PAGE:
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Sarah Finkle Gildersleeve


Other Name:
Sarah Finkle
Gender:
Female
Born:
October 12, 1801
Died:
November 18, 1861
Home Town:
Ernest Town, Ontario Canada
Marriage(s):
Henry Gildersleeve (January 28, 1824)
Biographical Notes:
Sarah Finkle Gildersleeve, daughter of Henry and Lucretia Henderson Finkle, was born in Ernest Town, Canada on October 12, 1801. Sarah and her sister Minerva were said to be, “probably the first women in Upper Canada to be sent out of the country by their family to be educated, and the first to receive higher academic training.” Whether they were the first two children to be sent out of the country for their education is uncertain, but it is known that in 1816 Sarah traveled to Litchfield, Connecticut with her sister Minverva. For the next two years she attended Sarah Pierce's Female Academy, and in 1824 she married Henry Gildersleeve of Gildersleeve, Connecticut. During their marriage Sarah and Henry had eight children, all of which were born in Kingston, Canada where they made their home. Sarah passed away on November 18, 1861.
Quotes:
"Tuesday I went to school and Mr. Brace called our names for us to chose our seats. I chose mine in the South East corner near Miss Pierce and Sarah Finkle chose hers next to me, for which I was very much pleased, as I think she is an excellent girl." - Eliza Ogden's 1816-1818 Journal, January 5, 1818 (Vanderpoel, Emily Noyes. Chronicles of A Pioneer School From 1792 to 1833. Cambridge, MA: The Univesity Press, 1903).

Education
Years at LFA:
1816-1818

Related Objects and Documents
In the Ledger:
help The Citation of Attendance provides primary source documentation of the student’s attendance at the Litchfield Female Academy and/or the Litchfield Law School. If a citation is absent, the student is thought to have attended but currently lacks primary source confirmation.

Records for the schools were sporadic, especially in the formative years of both institutions. If instructors kept comprehensive records for the Litchfield Female Academy or the Litchfield Law School, they do not survive. Researchers and staff have identified students through letters, diaries, family histories and genealogies, and town histories as well as catalogues of students printed in various years. Art and needlework have provided further identification of Female Academy Students, and Litchfield County Bar records document a number of Law School students. The history of both schools and the identification of the students who attended them owe credit to the early 20th century research and documentation efforts of Emily Noyes Vanderpoel and Samuel Fisher, and the late 20th century research and documentation efforts of Lynne Templeton Brickley and the Litchfield Historical Society staff.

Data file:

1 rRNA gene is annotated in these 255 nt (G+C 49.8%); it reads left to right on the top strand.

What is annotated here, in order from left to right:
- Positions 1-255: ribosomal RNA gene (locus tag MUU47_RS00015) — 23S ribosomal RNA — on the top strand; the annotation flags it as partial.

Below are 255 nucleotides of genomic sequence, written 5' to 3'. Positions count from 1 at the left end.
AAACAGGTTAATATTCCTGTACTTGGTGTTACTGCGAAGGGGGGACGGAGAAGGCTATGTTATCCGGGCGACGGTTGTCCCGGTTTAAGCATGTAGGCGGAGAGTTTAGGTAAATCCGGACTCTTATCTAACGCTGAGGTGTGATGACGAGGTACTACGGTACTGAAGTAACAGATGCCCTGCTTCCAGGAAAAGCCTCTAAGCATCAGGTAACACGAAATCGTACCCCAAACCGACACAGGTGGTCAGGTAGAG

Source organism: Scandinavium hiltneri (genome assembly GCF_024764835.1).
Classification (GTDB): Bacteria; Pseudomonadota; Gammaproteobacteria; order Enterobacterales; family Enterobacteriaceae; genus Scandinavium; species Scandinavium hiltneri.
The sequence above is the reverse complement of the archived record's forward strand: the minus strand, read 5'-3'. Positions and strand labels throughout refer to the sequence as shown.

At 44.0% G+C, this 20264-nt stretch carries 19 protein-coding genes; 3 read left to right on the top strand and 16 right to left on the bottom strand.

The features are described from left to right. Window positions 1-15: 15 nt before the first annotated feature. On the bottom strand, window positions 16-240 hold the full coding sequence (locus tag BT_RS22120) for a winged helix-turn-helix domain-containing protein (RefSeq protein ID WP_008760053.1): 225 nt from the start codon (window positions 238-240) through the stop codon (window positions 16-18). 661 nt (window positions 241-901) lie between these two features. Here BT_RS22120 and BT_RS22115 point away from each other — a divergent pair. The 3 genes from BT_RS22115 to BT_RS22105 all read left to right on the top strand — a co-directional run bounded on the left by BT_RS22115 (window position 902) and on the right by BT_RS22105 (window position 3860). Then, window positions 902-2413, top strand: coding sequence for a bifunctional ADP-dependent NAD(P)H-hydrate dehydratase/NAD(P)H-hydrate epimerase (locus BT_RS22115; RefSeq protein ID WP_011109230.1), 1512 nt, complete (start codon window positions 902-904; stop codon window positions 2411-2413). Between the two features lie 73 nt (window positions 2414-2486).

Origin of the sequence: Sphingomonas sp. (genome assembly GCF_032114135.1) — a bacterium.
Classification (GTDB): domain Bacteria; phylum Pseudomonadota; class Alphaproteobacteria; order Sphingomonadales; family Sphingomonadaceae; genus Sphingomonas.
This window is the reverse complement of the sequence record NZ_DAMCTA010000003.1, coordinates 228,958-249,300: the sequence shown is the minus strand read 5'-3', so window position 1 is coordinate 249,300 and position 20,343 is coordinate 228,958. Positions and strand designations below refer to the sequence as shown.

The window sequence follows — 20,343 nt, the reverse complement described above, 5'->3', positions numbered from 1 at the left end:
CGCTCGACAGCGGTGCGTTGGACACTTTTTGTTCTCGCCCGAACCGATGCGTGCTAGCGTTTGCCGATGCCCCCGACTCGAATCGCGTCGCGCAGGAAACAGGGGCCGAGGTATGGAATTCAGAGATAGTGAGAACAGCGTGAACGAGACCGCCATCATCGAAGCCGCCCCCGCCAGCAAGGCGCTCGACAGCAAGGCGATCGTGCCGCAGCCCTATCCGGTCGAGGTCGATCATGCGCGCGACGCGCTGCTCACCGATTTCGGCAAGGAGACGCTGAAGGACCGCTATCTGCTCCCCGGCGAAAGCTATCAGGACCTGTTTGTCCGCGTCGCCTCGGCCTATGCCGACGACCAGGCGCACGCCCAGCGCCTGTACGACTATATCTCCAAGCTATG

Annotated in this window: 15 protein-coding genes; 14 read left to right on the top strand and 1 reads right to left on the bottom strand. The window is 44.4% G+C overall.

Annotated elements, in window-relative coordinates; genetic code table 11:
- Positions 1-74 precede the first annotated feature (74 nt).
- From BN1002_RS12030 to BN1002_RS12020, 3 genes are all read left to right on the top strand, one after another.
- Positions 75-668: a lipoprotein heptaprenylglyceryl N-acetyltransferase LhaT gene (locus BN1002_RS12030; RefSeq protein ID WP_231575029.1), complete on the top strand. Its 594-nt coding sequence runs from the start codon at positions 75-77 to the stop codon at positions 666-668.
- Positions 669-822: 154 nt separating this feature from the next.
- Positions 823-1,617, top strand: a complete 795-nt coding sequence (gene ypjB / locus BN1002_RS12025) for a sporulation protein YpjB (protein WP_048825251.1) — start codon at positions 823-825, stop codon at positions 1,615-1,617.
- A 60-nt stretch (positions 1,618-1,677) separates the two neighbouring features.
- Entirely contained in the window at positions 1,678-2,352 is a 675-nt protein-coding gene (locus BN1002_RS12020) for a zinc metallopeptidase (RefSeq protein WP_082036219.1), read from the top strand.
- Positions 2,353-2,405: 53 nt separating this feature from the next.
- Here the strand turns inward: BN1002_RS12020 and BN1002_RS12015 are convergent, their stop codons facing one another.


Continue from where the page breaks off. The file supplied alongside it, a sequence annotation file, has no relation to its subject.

CITATION OF ATTENDANCE:
"Catalogue of the Ladies Academy in Litchfield" 1818 by J.A. Shepard (Litchfield Historical Society - Litchfield Female Academy collection).

Mentioned in Eliza Ogden's 1816-1818 journal (Vanderpoel, Emily Noyes. Chronicles of A Pioneer School From 1792 to 1833. Cambridge, MA: The University Press, 1903).

1816 Litchfield Female Academy Catalog (Vanderpoel, Emily Noyes. Chronicles of A Pioneer School From 1792 to 1833. Cambridge, MA: The University Press, 1903).

1817 Litchfield Female Academy Winter Session Catalogue (Vanderpoel, Emily Noyes. More Chronicles of A Pioneer School From 1792 to 1833. Cambridge, MA: The University Press, 1927).

"Catalogue of the Ladies Academy in Litchfield" 1818 by J.A. Shepard (Litchfield Historical Society ...
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